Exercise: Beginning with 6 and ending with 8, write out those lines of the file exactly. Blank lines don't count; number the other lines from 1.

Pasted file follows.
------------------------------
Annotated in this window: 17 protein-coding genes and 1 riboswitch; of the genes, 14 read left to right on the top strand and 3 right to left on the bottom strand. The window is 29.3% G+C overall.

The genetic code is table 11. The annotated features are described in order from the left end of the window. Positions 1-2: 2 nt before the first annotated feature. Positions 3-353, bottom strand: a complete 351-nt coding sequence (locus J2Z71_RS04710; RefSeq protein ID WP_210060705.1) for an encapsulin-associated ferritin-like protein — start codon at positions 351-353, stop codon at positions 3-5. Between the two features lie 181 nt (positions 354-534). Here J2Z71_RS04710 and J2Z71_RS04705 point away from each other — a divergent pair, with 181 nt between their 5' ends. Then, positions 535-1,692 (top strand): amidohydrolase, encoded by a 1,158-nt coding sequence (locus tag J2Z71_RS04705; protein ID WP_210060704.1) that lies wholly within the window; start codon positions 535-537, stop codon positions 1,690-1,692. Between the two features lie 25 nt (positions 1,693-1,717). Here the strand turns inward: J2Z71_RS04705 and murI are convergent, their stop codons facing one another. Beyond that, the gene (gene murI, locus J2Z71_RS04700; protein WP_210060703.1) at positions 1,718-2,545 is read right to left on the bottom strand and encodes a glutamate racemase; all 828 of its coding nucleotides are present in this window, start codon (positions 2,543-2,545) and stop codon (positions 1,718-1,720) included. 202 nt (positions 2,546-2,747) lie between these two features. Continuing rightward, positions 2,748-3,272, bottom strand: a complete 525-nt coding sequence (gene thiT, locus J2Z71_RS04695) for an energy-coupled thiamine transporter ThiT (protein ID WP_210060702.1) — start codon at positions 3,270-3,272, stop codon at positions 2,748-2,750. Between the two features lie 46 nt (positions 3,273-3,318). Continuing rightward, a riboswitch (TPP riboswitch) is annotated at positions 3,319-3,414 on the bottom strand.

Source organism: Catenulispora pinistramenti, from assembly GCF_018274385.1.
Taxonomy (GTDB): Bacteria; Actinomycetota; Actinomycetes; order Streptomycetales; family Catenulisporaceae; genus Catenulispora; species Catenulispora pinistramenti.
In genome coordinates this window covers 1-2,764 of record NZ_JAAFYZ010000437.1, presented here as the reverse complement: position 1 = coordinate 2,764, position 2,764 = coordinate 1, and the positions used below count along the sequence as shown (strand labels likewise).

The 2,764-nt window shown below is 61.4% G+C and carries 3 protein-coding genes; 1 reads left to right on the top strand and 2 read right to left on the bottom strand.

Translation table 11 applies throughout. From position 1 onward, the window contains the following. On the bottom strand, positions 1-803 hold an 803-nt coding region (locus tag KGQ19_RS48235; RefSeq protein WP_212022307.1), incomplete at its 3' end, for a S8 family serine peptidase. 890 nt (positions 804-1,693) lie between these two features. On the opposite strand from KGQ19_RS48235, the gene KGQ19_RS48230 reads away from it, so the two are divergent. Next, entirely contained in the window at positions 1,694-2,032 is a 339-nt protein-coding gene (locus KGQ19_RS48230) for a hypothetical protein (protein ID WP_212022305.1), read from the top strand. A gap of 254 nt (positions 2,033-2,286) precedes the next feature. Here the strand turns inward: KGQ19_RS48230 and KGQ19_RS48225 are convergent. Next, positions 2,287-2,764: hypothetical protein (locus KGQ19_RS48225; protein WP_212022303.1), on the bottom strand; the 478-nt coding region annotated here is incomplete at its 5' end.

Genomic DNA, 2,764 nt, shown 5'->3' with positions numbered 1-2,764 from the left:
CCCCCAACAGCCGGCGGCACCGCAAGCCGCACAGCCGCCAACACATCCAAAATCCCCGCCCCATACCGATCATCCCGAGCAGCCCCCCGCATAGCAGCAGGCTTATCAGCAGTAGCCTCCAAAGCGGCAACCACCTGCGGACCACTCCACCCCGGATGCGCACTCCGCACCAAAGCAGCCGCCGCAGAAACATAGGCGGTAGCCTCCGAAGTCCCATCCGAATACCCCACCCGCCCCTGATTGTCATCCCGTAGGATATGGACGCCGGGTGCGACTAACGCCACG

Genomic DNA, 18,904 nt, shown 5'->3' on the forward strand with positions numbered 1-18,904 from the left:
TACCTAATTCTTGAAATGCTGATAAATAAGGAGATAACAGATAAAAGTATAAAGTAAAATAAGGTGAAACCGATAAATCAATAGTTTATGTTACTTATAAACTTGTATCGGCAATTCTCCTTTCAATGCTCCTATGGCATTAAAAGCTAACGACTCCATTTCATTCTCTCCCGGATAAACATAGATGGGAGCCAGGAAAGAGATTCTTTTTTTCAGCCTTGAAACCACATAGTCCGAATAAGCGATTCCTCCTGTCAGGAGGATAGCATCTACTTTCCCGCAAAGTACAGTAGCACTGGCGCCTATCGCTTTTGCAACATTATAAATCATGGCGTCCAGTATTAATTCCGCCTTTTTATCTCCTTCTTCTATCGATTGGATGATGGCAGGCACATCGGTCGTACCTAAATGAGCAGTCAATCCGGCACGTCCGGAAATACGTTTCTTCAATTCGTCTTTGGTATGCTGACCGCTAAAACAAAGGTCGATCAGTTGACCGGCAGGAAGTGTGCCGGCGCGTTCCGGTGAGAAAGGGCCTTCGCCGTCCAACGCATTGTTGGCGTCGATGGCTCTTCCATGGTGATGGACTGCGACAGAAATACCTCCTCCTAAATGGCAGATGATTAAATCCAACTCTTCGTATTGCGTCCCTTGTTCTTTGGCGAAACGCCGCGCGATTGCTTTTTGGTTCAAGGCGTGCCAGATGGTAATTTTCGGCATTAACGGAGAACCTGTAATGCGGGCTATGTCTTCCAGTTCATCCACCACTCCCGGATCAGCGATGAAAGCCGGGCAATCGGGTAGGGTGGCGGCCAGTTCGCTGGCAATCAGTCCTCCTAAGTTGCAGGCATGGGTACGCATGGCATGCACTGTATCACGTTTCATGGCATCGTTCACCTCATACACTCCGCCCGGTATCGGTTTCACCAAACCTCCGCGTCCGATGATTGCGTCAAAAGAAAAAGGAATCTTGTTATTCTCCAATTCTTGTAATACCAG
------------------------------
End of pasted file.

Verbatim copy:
The 2,764-nt window shown below is 61.4% G+C and carries 3 protein-coding genes; 1 reads left to right on the top strand and 2 read right to left on the bottom strand.

Translation table 11 applies throughout. From position 1 onward, the window contains the following. On the bottom strand, positions 1-803 hold an 803-nt coding region (locus tag KGQ19_RS48235; RefSeq protein WP_212022307.1), incomplete at its 3' end, for a S8 family serine peptidase. 890 nt (positions 804-1,693) lie between these two features. On the opposite strand from KGQ19_RS48235, the gene KGQ19_RS48230 reads away from it, so the two are divergent. Next, entirely contained in the window at positions 1,694-2,032 is a 339-nt protein-coding gene (locus KGQ19_RS48230) for a hypothetical protein (protein ID WP_212022305.1), read from the top strand. A gap of 254 nt (positions 2,033-2,286) precedes the next feature. Here the strand turns inward: KGQ19_RS48230 and KGQ19_RS48225 are convergent. Next, positions 2,287-2,764: hypothetical protein (locus KGQ19_RS48225; protein WP_212022303.1), on the bottom strand; the 478-nt coding region annotated here is incomplete at its 5' end.

Genomic DNA, 2,764 nt, shown 5'->3' with positions numbered 1-2,764 from the left: